Eelke Scherjon - In Commenmoration

In the late 60ties I visited the wooden shoe factory of Eelke Scherjon’s father for the first time, because I came to collect a load of “trip-klompen”on request of another wellknown wooden shoe promotor named Jaap Kooyman (Zaanse Schans Zaandam) in North-Holland near Amsterdam.
Not resisting the temptation I bought my first handpainted wooden shoes, that I have kept since then.
After that Eelke’s father had died and helped by his wife Marie he took up his father’s wooden shoe factorie and made a big succes of it.
They also started a wooden shoe museum and gallery.They won the struggle to get the permission to produce according the new rules of European legislation. They also received for several times the highest reward for woodenshoe making “The Zilveren Klomp” (The Silver Clog)
When we moved to live in Fryslân in the North of the Netherlands, we bought wooden shoes more often, because when using them frequently they wear out, the only thinkable disadvantage of wooden shoes.
After 20 years of living in the country on a farm we decided to go back to Amsterdam where we had come from.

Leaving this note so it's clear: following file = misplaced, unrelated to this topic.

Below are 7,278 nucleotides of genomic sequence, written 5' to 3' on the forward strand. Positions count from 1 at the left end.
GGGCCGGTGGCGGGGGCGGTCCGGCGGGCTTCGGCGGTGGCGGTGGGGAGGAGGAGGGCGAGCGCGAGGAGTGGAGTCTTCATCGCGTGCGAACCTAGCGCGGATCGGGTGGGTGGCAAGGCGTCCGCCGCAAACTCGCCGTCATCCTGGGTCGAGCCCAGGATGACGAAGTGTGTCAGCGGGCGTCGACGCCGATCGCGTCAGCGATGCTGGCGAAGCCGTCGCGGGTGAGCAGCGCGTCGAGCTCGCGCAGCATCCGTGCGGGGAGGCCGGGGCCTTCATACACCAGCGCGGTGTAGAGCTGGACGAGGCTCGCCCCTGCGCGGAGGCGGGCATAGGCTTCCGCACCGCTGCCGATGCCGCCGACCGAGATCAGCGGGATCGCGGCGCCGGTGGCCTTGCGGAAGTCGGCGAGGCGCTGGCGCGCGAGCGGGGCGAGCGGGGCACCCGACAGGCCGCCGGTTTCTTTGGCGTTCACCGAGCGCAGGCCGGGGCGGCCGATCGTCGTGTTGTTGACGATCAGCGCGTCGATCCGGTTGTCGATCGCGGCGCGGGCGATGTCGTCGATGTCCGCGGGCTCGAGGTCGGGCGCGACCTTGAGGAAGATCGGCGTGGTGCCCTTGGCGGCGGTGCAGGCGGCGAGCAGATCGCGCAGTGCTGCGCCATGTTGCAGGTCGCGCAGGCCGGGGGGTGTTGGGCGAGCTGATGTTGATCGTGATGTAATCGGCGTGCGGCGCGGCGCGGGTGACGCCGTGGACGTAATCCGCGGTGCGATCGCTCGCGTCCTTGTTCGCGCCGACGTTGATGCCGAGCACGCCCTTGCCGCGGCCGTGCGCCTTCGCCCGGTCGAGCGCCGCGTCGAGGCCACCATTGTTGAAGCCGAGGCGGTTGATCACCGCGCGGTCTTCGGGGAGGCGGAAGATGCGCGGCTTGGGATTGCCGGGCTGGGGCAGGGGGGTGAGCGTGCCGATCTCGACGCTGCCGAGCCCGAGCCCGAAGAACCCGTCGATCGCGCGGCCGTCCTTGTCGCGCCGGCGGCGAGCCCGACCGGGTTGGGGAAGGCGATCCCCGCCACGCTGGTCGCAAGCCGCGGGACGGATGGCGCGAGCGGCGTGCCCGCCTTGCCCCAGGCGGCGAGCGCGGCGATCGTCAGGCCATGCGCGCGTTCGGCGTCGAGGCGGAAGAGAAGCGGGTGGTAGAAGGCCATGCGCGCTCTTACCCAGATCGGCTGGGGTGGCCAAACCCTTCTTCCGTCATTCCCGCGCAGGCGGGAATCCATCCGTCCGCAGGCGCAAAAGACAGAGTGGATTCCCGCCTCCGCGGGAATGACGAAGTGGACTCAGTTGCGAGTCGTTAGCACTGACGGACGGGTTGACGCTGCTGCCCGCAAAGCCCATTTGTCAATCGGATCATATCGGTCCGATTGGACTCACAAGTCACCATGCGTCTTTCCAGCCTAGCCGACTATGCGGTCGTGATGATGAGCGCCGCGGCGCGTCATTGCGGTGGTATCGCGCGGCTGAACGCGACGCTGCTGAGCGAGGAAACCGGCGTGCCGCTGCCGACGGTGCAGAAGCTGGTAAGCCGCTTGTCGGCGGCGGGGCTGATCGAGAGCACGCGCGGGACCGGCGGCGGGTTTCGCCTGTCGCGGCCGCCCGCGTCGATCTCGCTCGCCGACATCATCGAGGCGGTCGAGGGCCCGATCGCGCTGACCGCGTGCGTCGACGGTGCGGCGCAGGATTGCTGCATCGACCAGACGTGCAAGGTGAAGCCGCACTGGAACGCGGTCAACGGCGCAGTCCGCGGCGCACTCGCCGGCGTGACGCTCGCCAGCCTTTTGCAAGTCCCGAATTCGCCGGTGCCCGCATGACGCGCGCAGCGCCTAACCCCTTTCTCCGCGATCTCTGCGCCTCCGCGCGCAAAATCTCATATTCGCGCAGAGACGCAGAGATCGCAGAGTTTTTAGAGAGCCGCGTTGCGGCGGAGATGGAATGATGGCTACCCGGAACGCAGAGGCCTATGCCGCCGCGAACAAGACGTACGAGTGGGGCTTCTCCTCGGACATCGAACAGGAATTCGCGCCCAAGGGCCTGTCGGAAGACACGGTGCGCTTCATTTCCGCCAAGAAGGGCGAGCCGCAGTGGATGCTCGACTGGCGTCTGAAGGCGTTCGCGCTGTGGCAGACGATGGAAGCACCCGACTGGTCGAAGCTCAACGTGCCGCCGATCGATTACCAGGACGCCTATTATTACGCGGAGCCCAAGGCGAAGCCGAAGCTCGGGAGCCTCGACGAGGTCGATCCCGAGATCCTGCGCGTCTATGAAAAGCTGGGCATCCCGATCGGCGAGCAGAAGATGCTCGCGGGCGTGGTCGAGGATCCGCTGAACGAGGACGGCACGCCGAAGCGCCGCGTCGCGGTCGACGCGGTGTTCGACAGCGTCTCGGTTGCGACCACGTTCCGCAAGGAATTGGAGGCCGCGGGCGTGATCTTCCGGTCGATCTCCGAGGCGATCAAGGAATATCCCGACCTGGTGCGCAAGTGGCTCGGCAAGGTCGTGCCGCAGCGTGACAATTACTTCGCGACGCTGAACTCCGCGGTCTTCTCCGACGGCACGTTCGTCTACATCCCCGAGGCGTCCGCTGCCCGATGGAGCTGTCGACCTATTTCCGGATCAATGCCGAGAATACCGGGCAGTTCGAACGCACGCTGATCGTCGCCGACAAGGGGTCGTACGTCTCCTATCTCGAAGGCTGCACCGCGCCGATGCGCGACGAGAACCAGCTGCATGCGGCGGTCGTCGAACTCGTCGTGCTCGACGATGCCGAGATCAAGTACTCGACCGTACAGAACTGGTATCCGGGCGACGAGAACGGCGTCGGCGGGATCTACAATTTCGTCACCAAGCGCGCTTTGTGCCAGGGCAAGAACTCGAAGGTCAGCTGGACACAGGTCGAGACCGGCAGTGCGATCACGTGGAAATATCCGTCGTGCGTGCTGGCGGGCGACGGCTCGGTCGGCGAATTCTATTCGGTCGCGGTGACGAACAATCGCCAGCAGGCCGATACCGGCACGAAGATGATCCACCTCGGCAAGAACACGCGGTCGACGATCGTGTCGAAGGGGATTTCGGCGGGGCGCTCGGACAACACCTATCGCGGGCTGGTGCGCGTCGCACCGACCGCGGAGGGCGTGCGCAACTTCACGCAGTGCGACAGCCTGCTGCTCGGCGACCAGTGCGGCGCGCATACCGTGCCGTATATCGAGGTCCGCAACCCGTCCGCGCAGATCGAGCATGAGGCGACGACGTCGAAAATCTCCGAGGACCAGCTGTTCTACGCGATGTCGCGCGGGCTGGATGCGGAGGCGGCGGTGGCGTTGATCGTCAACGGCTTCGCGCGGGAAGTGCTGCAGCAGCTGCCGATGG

Eelke generously offered me to have an exposition at his museum of my photo’s especially where wooden shoes were involved. All in the occasion of leaving Fryslân.
As a motto I choose “Vrouwenklompen” (Women’s clogs a term in the wooden shoe world. He also invited a folkdance group the “Pierewaaiers” from Nijmegen to perform in Dutch costumes and of course wooden shoes. An unforgettable event with still warm memories.
The logotype I made for my poster was later adopted bye Eelke for his own housestyle.
Being back in Amsterdam we visited the Scherjons less and less, therefore it came as a big shock receiving the announcement of Eelke’s death on Februari the seventh
Regettable we were unable to attend his funeral. With pleasure I would have fullfilled Eelke’s wish to attend the funeral in wooden shoes, the ones I still kept all those years.
We do wish Marie and children lots of strenght to cope with their loss and hope there will be soon a 6th generation of wooden shoemakers available to fill the gap and continue the fine craft of shoe making.
Nen and Peter Marcuse